Keep Up The Good Work

The obligation of lawyers to provide competent and diligent representation to clients does not make an ex­ception for excessive case­loads, states a recent opinion issued by the ABA Standing Committee on Ethics and Professional Responsibility.

The opinion applies to all lawyers who represent indigent clients, but public defenders might find it particularly relevant.

In the decades since the U.S. Supreme Court’s 1963 decision in Gideon v. Wainwright established that indigent defendants in criminal cases have the right to be represented by counsel, most public defenders have struggled to manage huge workloads in offices that usually are understaffed and underfunded. As a result, they face ongoing conflicts between the ethical duty to provide the best possible representation to their clients and the more realistic hope of giving them any kind of representation at all.

The ethics committee recognizes the dilemma in Formal Opinion 06-441 (May 13). The committee notes that states have used various mechanisms, including public defenders, court-appointed lawyers and contract arrangements, to meet the constitutional mandate that indigent criminal defendants have counsel. “Because these systems have been created to provide representation for a virtually unlimited number of indigent criminal defendants, the lawyers employed to provide representation generally are limited in their ability to control the number of clients they are assigned,” the opinion states.

Nevertheless, all lawyers, even hard-pressed public defenders, are obligated under the ABA Model Rules of Professional Conduct to provide competent representation (see Model Rule 1.1), abide by certain client decisions (Rule 1.2), exercise diligence (Rule 1.3), and communicate with the client concerning the subject of representation (Rule 1.4). Lawyers also are obligated to adequately investigate, analyze and prepare cases; act promptly on behalf of clients; and communicate effectively in handling cases. “The rules provide no exception for lawyers who represent indigent persons charged with crimes,” the opinion states.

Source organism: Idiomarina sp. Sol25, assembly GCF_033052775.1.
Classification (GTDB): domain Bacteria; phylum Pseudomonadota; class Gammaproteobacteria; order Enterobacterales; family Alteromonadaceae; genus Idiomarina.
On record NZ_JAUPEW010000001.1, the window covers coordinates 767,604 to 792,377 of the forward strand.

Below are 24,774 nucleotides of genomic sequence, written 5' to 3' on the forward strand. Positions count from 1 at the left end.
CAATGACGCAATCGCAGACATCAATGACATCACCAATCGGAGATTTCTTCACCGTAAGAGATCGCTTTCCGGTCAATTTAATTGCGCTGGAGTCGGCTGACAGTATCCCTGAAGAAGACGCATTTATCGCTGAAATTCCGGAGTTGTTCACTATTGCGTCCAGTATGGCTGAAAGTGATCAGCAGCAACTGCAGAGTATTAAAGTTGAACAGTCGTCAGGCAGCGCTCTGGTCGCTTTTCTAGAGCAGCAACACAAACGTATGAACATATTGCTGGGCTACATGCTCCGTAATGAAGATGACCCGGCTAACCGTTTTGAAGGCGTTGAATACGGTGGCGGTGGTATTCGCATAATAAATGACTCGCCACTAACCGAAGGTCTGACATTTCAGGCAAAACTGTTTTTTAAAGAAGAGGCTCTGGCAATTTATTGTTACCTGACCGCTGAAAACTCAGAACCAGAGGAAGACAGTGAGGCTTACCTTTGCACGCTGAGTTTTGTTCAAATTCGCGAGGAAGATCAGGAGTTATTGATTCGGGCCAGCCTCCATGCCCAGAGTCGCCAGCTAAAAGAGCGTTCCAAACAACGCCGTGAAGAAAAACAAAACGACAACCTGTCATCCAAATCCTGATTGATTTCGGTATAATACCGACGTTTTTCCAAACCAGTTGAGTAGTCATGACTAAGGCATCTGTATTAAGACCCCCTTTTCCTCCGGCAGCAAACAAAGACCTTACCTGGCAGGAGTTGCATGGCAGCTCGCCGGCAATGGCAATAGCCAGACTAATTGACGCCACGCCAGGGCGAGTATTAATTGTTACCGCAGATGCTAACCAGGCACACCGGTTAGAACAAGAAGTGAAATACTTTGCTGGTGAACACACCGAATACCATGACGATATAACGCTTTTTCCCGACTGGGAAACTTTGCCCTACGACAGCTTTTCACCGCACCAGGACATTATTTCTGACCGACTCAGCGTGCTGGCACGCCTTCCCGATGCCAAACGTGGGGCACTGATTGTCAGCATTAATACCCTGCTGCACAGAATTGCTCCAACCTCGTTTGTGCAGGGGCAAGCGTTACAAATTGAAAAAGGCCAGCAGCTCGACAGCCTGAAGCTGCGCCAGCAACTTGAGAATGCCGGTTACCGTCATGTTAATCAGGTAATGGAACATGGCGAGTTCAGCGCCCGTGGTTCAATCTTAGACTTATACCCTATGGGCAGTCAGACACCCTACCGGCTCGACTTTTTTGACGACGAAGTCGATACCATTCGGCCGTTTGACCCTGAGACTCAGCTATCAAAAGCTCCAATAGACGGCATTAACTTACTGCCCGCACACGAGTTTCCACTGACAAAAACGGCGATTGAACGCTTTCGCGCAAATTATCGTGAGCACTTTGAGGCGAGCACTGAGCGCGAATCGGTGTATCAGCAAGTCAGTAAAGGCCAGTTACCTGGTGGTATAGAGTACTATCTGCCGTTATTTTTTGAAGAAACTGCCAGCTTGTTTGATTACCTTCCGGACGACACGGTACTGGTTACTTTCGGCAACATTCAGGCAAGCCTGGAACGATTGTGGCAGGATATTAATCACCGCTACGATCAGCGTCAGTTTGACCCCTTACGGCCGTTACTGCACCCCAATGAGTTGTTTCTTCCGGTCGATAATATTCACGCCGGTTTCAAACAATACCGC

(The ABA Model Rules are the basis for most state professional conduct rules, which directly govern lawyers.)

Easing the Burden

There are steps an overworked lawyer can take to mitigate an overwhelming workload, the opinion states.

A lawyer may, for instance, decline new cases and seek to withdraw from existing cases. A lawyer may take similar steps with court-appointed cases, but if the court doesn’t grant the lawyer’s request, states the opinion, “the lawyer’s obligations under the rules remain: The lawyer must continue with the representation while taking whatever steps are feasible to ensure that she will be able to provide competent and diligent representation to the defendant.”

Supervisory lawyers in public defender offices can, and should, help ease the burden on their subordinates, says the ethics committee in its opinion.

ABA Model Rule 5.1 requires that a lawyer with direct supervisory authority over other lawyers take reasonable steps to ensure they are acting diligently with regard to all legal matters entrusted to them. If the supervising lawyer determines that any subordinate’s workload is excessive, the supervisor might transfer the subordinate’s cases or other responsibilities to other lawyers in the office, provide the subordinate with additional support and resources, defer new assignments for the subordinate, and support the subordinate’s efforts to withdraw from existing cases.

But if a supervising lawyer fails to take reasonable remedial action when a subordinate’s workload is interfering with efforts to provide competent and diligent representation, then, under Rule 5.1, “the supervisor himself is responsible for the subordinate’s violation of the Rules of Professional Conduct.”

The relentless pressure on public defenders is not likely to let up. Nor are ethics rules likely to give PDs a pass on the obligation to provide competent, diligent representation to clients. It’s not easy, but they have to find a way.

Eileen Libby is associate ethics counsel for the ABA Center for Professional Responsibility.

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